"The artist has a great responsibility not only to use himself honestly and know his medium profoundly, but to realize that he must communicate unique experiences so that they become unquestionably possible for the viewer, which are not dependent upon inappropriate rationales, but emerge in symbols clearly of his own time, and basic to the aesthetics of future times."
    —Norman Lewis, ca. 1950

    [left] Clyfford Still, PH-28, 1956. Clyfford Still Museum, Denver. Artwork: © City and County of Denver / Artists Rights Society (ARS), New York [right] Georgia O’Keeffe, Red and Orange Streak, 1919. Philadelphia Museum of Art, Image: The Philadelphia Museum of Art / Art Resource, NY

    Abstract City showcases Lewis’ signature mode of black that set him apart from contemporaries like Reinhardt—black does not overcome the composition but presents a sharp contrast to the bold colors. Here, the complex array of brightly colored forms echoes the glimmering lights of New York City emerging from the night’s darkness, reflecting the artist’s explorations of black to conjure pictures of his favorite time of day. Joan Murray Weissman, who lived with Lewis between 1946 and 1952, recalled, “He really loved night: he loved going out at night, and he loved walking at night, and he loved the sky with stars in it, and he loved lights. He was a night kind of guy.”iv

     

    The present work showcases Lewis’ calligraphic form of abstraction that straddles the line towards figuration. Despite the rich variety of bright colors, Lewis achieves a softness to their application that lends the work its atmospheric glow. By manipulating the pigments through a uniquely devised technique of smudging that he had perfected by the late 1940s, Lewis creates a figure-ground relationship between the shimmering lights and the black background. In doing so, the center of the two-dimensional canvas appears magnified and infused with a vibrant energy that exudes from and subverts the flatness of the picture plane. Presenting a lyrical, nocturnal cityscape in his signature vertical format, Abstract City encapsulates Lewis’ luminous abstraction that not only reflects his virtuosic control over the painterly medium and his interest in the interplay between light and dark, but also manifests his ultimate vision on the power of abstraction. “The goal of the artist must be inherently aesthetic development and, in a universal sense, to make in his own way some contribution to culture.”v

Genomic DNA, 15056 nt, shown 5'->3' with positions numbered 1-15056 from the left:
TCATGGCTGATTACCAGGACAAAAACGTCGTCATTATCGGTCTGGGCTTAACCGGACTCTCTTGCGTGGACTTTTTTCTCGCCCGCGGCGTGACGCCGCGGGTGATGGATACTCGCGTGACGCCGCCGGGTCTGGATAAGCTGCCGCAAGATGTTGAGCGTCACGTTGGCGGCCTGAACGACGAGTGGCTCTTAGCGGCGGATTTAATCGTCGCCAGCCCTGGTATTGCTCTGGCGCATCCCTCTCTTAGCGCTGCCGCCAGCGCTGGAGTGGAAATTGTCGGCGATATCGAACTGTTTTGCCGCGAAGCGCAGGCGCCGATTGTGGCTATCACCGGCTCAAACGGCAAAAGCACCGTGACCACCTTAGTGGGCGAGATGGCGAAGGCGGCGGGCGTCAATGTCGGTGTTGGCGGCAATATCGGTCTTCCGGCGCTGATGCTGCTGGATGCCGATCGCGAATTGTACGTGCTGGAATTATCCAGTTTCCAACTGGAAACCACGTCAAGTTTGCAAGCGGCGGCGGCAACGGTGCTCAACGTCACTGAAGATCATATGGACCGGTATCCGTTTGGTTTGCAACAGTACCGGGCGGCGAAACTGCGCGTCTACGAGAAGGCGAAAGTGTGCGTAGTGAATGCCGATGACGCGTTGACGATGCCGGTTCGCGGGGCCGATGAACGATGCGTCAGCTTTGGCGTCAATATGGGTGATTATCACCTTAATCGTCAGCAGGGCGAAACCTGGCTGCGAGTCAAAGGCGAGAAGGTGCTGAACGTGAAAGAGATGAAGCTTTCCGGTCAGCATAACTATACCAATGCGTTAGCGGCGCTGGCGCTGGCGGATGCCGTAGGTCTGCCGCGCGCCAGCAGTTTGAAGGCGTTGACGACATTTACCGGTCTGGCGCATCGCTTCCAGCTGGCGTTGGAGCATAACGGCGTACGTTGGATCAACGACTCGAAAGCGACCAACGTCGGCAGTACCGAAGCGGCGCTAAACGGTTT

Artists’ meeting at Studio 35, New York, organized by Willem de Kooning and Franz Kline, April 1950. Image: Aaron Siskind, Courtesy the Ad Reinhardt Foundation.

    Left to right: David Smith, Seymour Lipton, Norman Lewis, Jimmy Erns


    i Norman Lewis, quoted in Ann Eden Gibson, “Black is a Color: Norman Lewis and Modernism in New York,” Norman Lewis: Black Paintings, 1946-1977, exh. cat., Studio Museum in Harlem, New York, 1998, p. 11.
    ii Ann Eden Gibson, ibid.
    iii Ibid.
    iv Joan Murray Weissman, quoted in William Zimmer, “The Color Black: On the Painter’s Canvas and in the World,” The New York Times, May 30, 1999, online.
    v Norman Lewis, quoted in Norman Lewis: From the Harlem Renaissance to Abstraction, exh. cat., Kenkeleba Gallery, New York, 1989, p. 65.

    • Provenance

      Sacks Fine Art, New York
      Don Cornelius, Los Angeles (acquired from the above circa 1991)
      Acquired from the above by the present owner

11

Abstract City

signed “NORMAN LEWIS” lower right
oil on canvas
60 1/4 x 30 in. (153 x 76.2 cm)
Painted circa 1950.

Full Cataloguing

Estimate
$800,000 - 1,200,000 

Sold for $1,119,000

Contact Specialist

Amanda Lo Iacono
Head of Auctions
New York
+1 212 940 1278

[email protected]

20th Century & Contemporary Art Evening Sale

New York Auction 23 June 2021